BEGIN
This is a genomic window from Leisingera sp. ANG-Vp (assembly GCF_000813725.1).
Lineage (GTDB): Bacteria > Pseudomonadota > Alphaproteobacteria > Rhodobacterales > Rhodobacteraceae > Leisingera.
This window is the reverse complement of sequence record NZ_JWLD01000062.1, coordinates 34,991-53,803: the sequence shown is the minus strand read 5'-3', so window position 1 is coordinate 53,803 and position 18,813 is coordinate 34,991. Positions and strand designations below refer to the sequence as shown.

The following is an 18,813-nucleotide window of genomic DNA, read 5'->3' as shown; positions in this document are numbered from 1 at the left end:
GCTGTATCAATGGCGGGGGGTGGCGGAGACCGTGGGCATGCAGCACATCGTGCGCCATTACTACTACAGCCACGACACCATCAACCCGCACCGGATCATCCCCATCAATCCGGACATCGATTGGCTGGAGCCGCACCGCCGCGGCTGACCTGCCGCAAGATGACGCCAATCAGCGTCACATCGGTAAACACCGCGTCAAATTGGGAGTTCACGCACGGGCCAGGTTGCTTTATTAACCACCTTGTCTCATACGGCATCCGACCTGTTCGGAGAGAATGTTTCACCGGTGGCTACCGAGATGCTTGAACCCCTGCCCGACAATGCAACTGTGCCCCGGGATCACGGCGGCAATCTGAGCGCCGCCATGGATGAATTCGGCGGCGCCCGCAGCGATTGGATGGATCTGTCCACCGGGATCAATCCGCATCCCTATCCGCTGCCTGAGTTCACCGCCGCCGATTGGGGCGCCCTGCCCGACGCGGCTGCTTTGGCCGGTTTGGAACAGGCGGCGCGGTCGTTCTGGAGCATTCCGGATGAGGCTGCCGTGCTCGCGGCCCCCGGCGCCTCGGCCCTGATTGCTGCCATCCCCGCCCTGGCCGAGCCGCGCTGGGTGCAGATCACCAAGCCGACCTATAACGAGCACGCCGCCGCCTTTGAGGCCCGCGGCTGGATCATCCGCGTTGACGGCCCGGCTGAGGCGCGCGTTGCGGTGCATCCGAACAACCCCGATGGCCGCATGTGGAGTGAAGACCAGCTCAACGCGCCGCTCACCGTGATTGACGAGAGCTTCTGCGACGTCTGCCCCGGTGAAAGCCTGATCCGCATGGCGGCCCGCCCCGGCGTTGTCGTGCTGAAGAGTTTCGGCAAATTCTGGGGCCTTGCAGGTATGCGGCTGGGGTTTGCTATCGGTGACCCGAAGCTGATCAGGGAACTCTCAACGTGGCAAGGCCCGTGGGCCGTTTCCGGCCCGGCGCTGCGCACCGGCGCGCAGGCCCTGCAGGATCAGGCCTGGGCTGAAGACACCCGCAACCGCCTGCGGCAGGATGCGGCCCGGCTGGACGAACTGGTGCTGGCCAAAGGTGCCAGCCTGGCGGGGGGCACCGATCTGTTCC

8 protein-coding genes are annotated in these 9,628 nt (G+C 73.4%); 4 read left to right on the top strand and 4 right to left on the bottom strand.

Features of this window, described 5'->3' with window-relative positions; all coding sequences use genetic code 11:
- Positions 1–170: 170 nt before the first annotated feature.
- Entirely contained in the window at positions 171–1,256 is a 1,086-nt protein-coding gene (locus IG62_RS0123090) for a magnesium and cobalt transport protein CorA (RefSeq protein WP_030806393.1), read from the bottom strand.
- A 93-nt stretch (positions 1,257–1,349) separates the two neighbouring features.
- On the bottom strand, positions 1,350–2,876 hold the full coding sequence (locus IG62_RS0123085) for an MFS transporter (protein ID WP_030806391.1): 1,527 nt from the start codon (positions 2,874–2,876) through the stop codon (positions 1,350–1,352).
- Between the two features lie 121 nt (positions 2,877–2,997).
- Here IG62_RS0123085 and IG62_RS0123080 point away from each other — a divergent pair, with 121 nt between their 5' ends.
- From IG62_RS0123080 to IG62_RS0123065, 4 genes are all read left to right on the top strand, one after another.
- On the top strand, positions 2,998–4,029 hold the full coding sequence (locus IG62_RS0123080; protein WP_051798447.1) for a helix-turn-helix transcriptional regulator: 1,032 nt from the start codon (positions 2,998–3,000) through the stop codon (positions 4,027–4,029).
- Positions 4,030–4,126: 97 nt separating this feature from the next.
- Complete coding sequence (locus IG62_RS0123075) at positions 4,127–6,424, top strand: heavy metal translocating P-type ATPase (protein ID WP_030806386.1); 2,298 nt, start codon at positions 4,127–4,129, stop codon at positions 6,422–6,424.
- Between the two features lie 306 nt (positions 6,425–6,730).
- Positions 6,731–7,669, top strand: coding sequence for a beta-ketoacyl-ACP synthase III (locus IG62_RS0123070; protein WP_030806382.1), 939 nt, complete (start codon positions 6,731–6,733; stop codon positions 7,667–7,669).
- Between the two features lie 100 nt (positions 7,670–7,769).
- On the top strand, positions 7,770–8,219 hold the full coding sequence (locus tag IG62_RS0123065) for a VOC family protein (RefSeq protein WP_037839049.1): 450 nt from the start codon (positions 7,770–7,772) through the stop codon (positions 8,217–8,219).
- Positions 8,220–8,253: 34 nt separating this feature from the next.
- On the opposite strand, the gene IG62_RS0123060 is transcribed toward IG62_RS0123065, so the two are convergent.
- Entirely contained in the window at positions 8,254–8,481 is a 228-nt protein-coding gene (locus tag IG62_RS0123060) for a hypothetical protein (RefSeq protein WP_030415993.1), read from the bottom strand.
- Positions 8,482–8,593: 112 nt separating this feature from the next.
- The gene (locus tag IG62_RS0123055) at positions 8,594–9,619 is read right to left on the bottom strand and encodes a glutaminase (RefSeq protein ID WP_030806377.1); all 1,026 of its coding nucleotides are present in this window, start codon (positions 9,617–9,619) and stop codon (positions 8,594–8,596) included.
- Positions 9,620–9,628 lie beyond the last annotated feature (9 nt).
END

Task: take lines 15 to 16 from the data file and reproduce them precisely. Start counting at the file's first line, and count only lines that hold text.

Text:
- On the top strand, positions 2,998–4,029 hold the full coding sequence (locus IG62_RS0123080; protein WP_051798447.1) for a helix-turn-helix transcriptional regulator: 1,032 nt from the start codon (positions 2,998–3,000) through the stop codon (positions 4,027–4,029).
- Positions 4,030–4,126: 97 nt separating this feature from the next.